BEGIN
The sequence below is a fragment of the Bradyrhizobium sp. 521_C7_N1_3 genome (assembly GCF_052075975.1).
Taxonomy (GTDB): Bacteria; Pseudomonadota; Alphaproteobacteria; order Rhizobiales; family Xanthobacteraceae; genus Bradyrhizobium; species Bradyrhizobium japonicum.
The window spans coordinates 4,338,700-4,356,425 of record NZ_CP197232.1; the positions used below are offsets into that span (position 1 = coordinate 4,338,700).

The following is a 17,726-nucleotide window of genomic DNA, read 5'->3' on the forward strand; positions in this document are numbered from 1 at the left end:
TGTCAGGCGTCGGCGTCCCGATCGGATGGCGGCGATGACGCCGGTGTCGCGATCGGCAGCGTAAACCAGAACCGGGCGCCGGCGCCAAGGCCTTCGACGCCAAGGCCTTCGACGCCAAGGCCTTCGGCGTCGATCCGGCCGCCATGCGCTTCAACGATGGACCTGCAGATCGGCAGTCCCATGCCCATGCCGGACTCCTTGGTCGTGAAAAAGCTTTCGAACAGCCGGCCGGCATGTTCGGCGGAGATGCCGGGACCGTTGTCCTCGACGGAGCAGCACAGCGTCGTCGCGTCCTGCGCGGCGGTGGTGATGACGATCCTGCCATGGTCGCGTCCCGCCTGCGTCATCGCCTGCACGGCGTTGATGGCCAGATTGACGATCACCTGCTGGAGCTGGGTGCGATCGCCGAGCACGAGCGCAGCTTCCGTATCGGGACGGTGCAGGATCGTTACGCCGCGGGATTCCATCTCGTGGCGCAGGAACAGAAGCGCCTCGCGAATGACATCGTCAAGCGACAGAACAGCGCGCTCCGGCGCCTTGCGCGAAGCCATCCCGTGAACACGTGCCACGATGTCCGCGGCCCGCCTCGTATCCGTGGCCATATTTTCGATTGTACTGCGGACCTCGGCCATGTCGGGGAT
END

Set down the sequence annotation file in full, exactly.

The sequence below is a fragment of the Bradyrhizobium sp. 521_C7_N1_3 genome (assembly GCF_052075975.1).
Taxonomy (GTDB): Bacteria; Pseudomonadota; Alphaproteobacteria; order Rhizobiales; family Xanthobacteraceae; genus Bradyrhizobium; species Bradyrhizobium japonicum.
The window spans coordinates 4,338,700-4,356,425 of record NZ_CP197232.1; the positions used below are offsets into that span (position 1 = coordinate 4,338,700).

The following is a 17,726-nucleotide window of genomic DNA, read 5'->3' on the forward strand; positions in this document are numbered from 1 at the left end:
TGTCAGGCGTCGGCGTCCCGATCGGATGGCGGCGATGACGCCGGTGTCGCGATCGGCAGCGTAAACCAGAACCGGGCGCCGGCGCCAAGGCCTTCGACGCCAAGGCCTTCGACGCCAAGGCCTTCGGCGTCGATCCGGCCGCCATGCGCTTCAACGATGGACCTGCAGATCGGCAGTCCCATGCCCATGCCGGACTCCTTGGTCGTGAAAAAGCTTTCGAACAGCCGGCCGGCATGTTCGGCGGAGATGCCGGGACCGTTGTCCTCGACGGAGCAGCACAGCGTCGTCGCGTCCTGCGCGGCGGTGGTGATGACGATCCTGCCATGGTCGCGTCCCGCCTGCGTCATCGCCTGCACGGCGTTGATGGCCAGATTGACGATCACCTGCTGGAGCTGGGTGCGATCGCCGAGCACGAGCGCAGCTTCCGTATCGGGACGGTGCAGGATCGTTACGCCGCGGGATTCCATCTCGTGGCGCAGGAACAGAAGCGCCTCGCGAATGACATCGTCAAGCGACAGAACAGCGCGCTCCGGCGCCTTGCGCGAAGCCATCCCGTGAACACGTGCCACGATGTCCGCGGCCCGCCTCGTATCCGTGGCCATATTTTCGATTGTACTGCGGACCTCGGCCATGTCGGGGAT